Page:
Linspire/Crossover/Cedega/WINE can already run many common Windows apps however, and while I agree with the sentiment that it sucks to do it this way, the reality of the situation is that one company has control of several technologies that many millions of people and businesses depend on. They don't have the option of rewriting their software from scratch just for it to do the same thing as before. Any migration path has to be easy, cheap and beneficial before anyone will consider it. How can any other PC OS offer that without being able to run Win32 binaries?
  • by Strudelkugel (594414) on Monday March 27, 2006 @02:50PM (#15004609)

    I hate to bring up Apple, but look at their OS

    Hmmm... I recently bought an Intel iMac for working with video. I can tell you it is just as loopy as any Windows box I have ever had. I'm not trying to criticize the iMac, since it does what I want it to do very well, especially once I learned what not to do to keep iMovie from crashing. My experience with the iMac suggests than in terms of predictability and software stability, it is not much better, if at all, than XP.

    I also think the UI sucks in comparison with Windows / *nix window managers, but I have never liked the idea of segregating the app from the menu bar. Maybe others prefer it. I use Windows and *nix in one form or another every day. I use the iMac frequently. Each platform has its stengths and flaws. I use whichever platform is best suited for the task. It seems to me that Windows, OSX, and *nix are all mature enough now that proclaiming one to be better than the other is to focus on the wrong criteria.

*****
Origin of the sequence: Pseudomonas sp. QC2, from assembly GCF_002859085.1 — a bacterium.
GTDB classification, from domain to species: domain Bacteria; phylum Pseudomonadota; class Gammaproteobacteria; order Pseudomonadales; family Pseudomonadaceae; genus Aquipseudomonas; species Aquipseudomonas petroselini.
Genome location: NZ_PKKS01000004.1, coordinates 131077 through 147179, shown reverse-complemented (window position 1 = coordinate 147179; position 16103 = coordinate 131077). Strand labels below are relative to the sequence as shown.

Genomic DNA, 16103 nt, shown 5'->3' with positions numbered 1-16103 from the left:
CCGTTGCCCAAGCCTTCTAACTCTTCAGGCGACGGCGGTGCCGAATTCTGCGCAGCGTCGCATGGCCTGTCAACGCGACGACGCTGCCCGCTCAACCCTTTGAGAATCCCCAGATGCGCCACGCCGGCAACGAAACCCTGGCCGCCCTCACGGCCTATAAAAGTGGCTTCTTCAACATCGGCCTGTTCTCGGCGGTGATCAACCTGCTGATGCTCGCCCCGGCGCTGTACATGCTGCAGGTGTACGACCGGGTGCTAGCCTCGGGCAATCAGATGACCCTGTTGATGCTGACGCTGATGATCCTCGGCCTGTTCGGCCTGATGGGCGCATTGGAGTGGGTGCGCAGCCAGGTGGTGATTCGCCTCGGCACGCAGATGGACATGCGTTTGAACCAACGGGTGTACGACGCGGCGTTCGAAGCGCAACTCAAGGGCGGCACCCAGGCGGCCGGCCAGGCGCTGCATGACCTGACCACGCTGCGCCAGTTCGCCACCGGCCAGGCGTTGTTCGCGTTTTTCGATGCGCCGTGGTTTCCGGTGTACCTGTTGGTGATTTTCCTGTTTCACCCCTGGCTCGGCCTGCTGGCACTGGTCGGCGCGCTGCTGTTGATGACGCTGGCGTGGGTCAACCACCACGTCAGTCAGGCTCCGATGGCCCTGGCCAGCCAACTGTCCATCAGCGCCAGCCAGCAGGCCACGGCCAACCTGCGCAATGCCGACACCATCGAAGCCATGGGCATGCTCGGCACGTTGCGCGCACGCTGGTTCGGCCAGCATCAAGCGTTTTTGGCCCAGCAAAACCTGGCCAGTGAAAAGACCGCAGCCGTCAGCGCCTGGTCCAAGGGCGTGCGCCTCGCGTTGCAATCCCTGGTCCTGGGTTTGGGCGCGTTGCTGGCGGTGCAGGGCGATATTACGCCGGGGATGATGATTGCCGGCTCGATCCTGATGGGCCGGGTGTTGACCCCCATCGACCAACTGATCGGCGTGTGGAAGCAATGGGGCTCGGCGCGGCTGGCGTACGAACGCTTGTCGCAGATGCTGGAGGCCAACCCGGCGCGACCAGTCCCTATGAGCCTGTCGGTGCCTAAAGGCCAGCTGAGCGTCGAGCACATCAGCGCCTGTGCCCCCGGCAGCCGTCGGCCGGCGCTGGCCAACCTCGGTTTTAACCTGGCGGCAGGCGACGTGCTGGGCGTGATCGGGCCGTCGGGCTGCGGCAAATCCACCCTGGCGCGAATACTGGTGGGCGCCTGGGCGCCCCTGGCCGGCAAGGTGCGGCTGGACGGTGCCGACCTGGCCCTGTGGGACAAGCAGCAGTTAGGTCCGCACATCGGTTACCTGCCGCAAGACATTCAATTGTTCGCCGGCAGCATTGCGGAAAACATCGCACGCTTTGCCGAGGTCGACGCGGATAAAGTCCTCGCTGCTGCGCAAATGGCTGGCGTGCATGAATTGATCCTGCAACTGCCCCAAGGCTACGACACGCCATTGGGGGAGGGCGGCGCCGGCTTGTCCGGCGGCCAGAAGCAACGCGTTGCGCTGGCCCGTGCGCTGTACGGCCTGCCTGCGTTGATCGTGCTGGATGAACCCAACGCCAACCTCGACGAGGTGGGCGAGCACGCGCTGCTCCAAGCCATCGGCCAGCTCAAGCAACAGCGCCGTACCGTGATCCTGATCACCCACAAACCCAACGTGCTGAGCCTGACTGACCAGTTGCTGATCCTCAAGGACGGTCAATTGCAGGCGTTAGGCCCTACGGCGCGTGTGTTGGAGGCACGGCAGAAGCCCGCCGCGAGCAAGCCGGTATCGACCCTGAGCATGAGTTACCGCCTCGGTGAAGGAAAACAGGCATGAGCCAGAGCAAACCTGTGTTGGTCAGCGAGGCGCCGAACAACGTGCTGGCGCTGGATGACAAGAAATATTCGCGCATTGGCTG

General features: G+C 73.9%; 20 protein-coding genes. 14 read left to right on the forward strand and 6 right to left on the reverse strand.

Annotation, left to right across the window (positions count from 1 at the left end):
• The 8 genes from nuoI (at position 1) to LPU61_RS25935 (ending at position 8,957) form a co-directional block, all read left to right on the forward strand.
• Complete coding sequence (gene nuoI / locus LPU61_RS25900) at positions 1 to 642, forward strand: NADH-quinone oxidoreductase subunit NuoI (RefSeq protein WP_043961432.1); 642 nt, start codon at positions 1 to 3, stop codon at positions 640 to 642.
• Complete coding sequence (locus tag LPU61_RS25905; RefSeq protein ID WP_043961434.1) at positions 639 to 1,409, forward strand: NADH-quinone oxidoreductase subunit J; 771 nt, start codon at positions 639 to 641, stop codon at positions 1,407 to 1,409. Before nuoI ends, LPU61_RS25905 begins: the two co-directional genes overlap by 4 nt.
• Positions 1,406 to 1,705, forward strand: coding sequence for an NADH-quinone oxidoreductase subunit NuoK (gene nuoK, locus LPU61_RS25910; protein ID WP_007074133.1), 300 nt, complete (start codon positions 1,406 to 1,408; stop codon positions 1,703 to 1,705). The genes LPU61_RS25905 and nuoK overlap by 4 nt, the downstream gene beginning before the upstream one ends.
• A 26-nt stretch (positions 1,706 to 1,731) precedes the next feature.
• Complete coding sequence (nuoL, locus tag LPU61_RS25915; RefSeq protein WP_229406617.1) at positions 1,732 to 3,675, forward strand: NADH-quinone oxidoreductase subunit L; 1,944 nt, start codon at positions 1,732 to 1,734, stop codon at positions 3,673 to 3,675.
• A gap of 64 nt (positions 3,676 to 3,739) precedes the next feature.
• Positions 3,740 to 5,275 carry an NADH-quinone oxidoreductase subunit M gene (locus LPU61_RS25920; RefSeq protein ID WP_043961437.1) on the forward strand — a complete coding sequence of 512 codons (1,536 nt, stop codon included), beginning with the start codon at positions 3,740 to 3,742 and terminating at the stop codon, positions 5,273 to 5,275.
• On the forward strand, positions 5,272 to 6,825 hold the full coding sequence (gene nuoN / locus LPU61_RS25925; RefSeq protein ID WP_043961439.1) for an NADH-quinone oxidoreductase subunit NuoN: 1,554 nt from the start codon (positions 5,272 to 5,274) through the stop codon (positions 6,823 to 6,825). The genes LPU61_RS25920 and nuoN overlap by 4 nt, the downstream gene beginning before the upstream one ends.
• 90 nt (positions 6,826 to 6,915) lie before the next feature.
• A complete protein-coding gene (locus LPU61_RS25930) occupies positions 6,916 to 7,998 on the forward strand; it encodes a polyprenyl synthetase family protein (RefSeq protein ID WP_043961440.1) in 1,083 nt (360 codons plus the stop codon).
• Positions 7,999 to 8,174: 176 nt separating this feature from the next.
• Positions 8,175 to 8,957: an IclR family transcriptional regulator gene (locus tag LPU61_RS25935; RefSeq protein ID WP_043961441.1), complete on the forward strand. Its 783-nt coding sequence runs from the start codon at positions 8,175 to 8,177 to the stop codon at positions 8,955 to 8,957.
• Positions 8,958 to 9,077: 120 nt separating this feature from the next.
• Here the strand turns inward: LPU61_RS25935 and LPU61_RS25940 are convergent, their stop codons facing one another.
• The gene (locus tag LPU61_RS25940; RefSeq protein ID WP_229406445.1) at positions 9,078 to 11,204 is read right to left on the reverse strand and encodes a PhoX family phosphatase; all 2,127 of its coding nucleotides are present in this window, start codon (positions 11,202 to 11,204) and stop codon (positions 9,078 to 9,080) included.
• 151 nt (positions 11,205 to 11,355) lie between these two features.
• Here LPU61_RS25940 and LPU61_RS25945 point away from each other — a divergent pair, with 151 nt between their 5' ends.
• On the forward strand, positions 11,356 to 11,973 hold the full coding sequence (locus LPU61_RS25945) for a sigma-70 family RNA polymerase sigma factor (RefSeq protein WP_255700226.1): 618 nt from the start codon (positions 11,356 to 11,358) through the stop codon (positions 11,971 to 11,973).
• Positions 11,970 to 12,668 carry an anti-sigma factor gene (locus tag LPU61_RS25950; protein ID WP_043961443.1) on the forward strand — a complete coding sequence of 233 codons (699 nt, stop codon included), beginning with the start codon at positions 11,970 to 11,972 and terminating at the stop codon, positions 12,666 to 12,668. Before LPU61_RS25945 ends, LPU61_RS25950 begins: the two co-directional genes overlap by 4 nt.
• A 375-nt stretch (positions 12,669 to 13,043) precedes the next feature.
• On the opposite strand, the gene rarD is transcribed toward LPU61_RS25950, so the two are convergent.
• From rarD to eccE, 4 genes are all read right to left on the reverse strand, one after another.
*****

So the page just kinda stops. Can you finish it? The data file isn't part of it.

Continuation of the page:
• by WebCowboy (196209) on Monday March 27, 2006 @02:51PM (#15004617)
    Microsoft did not get into this mess because of its relentless pursuit of total, perpetual compatibility. As most people know, while a lot of effort has gone into compatibility the simple fact is that the current version of Windows is no more compatible with its legacy products (windows 3.x, dos) than Linux or OS2--it uses the "Windows on Windows" virtual environment to run 16-bit legacy code, and XPs compatibility with Win9x/Me games, etc. was more of a bolt-on than something that permeates into the core of XP. The result is that Windows is remarkably compatible but not totally so (any 16-bit Windows/DOS program that relies on communications ports for example will crash in NT/2000/XP). The large compatibility layer has resulted in a bloated, crusty registry and APIs that would only be purposely designed like they are by crack addicts. However, although this makes Windows a sometimes-frustrating environment to program at lower levels it is not what makes it nearly unmaintainable even by behemoth Microsoft.